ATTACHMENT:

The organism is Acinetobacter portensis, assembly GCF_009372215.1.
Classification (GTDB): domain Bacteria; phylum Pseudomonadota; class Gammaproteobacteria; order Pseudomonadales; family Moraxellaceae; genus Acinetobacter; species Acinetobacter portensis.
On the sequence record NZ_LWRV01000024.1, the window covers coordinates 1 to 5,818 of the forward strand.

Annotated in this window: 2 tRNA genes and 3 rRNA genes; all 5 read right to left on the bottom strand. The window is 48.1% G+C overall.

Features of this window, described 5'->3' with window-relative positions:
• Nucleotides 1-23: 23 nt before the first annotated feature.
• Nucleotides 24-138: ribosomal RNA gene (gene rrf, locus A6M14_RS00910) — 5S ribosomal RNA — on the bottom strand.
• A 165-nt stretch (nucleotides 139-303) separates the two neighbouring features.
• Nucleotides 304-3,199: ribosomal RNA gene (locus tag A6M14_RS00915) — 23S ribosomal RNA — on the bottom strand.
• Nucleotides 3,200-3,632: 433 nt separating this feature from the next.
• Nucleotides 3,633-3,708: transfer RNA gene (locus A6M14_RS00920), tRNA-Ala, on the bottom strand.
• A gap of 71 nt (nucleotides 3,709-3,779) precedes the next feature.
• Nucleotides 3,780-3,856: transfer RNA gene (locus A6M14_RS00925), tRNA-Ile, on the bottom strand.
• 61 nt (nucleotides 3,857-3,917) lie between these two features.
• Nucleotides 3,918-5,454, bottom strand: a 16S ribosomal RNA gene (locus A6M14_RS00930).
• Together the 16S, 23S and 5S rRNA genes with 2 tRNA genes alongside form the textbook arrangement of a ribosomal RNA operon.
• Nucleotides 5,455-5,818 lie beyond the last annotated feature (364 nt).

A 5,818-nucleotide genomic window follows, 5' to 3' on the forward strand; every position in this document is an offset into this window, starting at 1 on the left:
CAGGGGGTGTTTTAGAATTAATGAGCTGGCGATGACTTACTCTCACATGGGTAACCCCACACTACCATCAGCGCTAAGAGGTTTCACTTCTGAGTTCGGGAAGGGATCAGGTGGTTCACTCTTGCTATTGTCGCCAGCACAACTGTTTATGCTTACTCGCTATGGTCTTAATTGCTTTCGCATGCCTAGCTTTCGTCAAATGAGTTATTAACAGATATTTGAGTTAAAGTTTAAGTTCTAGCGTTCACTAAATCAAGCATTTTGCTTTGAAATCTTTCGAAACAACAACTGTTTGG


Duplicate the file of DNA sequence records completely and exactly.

The organism is Acinetobacter portensis, assembly GCF_009372215.1.
Classification (GTDB): domain Bacteria; phylum Pseudomonadota; class Gammaproteobacteria; order Pseudomonadales; family Moraxellaceae; genus Acinetobacter; species Acinetobacter portensis.
On the sequence record NZ_LWRV01000024.1, the window covers coordinates 1 to 5,818 of the forward strand.

Annotated in this window: 2 tRNA genes and 3 rRNA genes; all 5 read right to left on the bottom strand. The window is 48.1% G+C overall.

Features of this window, described 5'->3' with window-relative positions:
• Nucleotides 1-23: 23 nt before the first annotated feature.
• Nucleotides 24-138: ribosomal RNA gene (gene rrf, locus A6M14_RS00910) — 5S ribosomal RNA — on the bottom strand.
• A 165-nt stretch (nucleotides 139-303) separates the two neighbouring features.
• Nucleotides 304-3,199: ribosomal RNA gene (locus tag A6M14_RS00915) — 23S ribosomal RNA — on the bottom strand.
• Nucleotides 3,200-3,632: 433 nt separating this feature from the next.
• Nucleotides 3,633-3,708: transfer RNA gene (locus A6M14_RS00920), tRNA-Ala, on the bottom strand.
• A gap of 71 nt (nucleotides 3,709-3,779) precedes the next feature.
• Nucleotides 3,780-3,856: transfer RNA gene (locus A6M14_RS00925), tRNA-Ile, on the bottom strand.
• 61 nt (nucleotides 3,857-3,917) lie between these two features.
• Nucleotides 3,918-5,454, bottom strand: a 16S ribosomal RNA gene (locus A6M14_RS00930).
• Together the 16S, 23S and 5S rRNA genes with 2 tRNA genes alongside form the textbook arrangement of a ribosomal RNA operon.
• Nucleotides 5,455-5,818 lie beyond the last annotated feature (364 nt).

A 5,818-nucleotide genomic window follows, 5' to 3' on the forward strand; every position in this document is an offset into this window, starting at 1 on the left:
CAGGGGGTGTTTTAGAATTAATGAGCTGGCGATGACTTACTCTCACATGGGTAACCCCACACTACCATCAGCGCTAAGAGGTTTCACTTCTGAGTTCGGGAAGGGATCAGGTGGTTCACTCTTGCTATTGTCGCCAGCACAACTGTTTATGCTTACTCGCTATGGTCTTAATTGCTTTCGCATGCCTAGCTTTCGTCAAATGAGTTATTAACAGATATTTGAGTTAAAGTTTAAGTTCTAGCGTTCACTAAATCAAGCATTTTGCTTTGAAATCTTTCGAAACAACAACTGTTTGG